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It is still not time to get too excited about your pregnancy just yet. Although being 2 weeks pregnant may sound like you are on your way, there is still a little time to go before it is possible for your baby to be conceived. But, with a couple of well timed interventions and a little luck, you and your partner will be able to make the most of your chances of successful conception.
In the 2nd week of pregnancy, some essential and complex processes are happening within your brain and reproductive organs. Although you can’t see what’s going on and may only feel the slightest twinge, being 2 weeks pregnant is the start of what could be a series of events which lead to your baby becoming a reality.
Each month one of your two ovaries will release an egg. This is alternated from side to side and in some women, more than one egg is released in each monthly cycle. The egg sits in a “bed” of fluid, known as a follicle. The follicle is influenced by a specific hormone which tells it when to rupture so the egg can be picked up by the fallopian tube. Although many follicles start the process of maturing an egg each month, only one dominant one, from a field of about 20 will make it out.
At the same time as your follicles are busy maturing an egg, the lining of your uterus is building up. Oestrogen is released by unique cells in the follicles and this helps to switch on the process of preparing your uterus, ready to receive a fertilised egg.
If fertilisation of your egg with your partner’s sperm doesn’t occur, the blood thickened lining inside your uterus will not be needed and it is shed in the next period. This usually happens two weeks after ovulation.
Most women have cycles which last between 28-32 days, though a couple of days either side of this is still considered within a normal range. Ovulation usually occurs on or around the 14th day after the first day of the last period. In women with longer or shorter cycles than the standard 28 days, their ovulation timing will be different.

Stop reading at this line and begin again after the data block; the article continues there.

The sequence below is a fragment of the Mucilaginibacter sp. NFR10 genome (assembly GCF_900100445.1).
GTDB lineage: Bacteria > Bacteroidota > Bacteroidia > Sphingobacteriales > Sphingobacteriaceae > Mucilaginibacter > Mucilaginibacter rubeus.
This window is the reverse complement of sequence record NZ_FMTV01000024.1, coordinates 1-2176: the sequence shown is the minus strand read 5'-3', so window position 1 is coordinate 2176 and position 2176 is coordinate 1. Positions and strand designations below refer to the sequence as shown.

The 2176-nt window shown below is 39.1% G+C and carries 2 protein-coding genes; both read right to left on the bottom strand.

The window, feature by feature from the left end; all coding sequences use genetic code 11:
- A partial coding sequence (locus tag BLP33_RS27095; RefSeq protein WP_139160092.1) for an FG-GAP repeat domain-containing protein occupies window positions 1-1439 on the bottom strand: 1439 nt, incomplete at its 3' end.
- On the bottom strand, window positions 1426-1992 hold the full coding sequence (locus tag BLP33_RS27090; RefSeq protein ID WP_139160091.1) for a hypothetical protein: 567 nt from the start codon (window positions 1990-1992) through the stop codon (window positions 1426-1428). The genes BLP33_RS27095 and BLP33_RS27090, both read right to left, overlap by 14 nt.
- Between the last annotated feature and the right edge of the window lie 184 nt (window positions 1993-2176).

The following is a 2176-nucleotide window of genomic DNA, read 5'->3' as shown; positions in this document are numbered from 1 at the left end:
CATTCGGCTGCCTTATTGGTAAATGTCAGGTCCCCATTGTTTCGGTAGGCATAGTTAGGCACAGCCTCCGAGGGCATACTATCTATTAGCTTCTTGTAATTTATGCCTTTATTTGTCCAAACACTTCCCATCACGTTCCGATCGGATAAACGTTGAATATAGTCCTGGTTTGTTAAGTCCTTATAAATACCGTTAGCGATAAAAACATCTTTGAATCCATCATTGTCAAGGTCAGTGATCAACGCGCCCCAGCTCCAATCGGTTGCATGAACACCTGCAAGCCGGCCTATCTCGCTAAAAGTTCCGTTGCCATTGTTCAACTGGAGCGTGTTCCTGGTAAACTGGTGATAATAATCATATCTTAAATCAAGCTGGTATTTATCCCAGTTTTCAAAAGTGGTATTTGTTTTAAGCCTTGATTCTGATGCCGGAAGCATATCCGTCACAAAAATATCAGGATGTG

There are some subtle external changes which you may be aware of when you are ready to ovulate.
An egg is capable of being fertilised for around 12-24 hours after it has been released from its follicle. Sperm can live for much longer, around 3-5 days. Which means they can lie in wait for a few days, biding their time until the opportunity presents itself for successfully fertilising an egg. This is why if you are trying to fall pregnant, it is worthwhile timing sex to coincide a few days either side of when you have ovulated.
Fertilisation of the egg with a single sperm usually occurs in the fallopian tube and this occurs in the 3rd week of pregnancy. It is important that the zygote (single cell) continues to move down towards the uterus, because it starts to divide quickly and the cells to multiply. If it doesn’t keep migrating, and implants itself in the fallopian tube, an ectopic pregnancy occurs where there is no room in the microscopic tubes to accommodate it.
Fascinating and complex as it all is, ovulation is only one half of the story when it comes to making a baby and getting to 2 weeks pregnant. When your partner ejaculates, around 100-300 million sperm are present in his seminal fluid. But it only takes one sperm to fertilise your egg and from that precise moment, all of the other sperm give up trying.
Don’t worry if you don’t conceive in the first month or more that you start trying. It can take a while to get to know your cycles and when your most fertile time is likely to be. There is only around a 20 percent chance of falling pregnant each month and it takes many couples up to 12 months or more to conceive.
Now, for week 3 when you are really going to feel you’re getting somewhere.
Your baby's due date: March 13 - March 25, 2016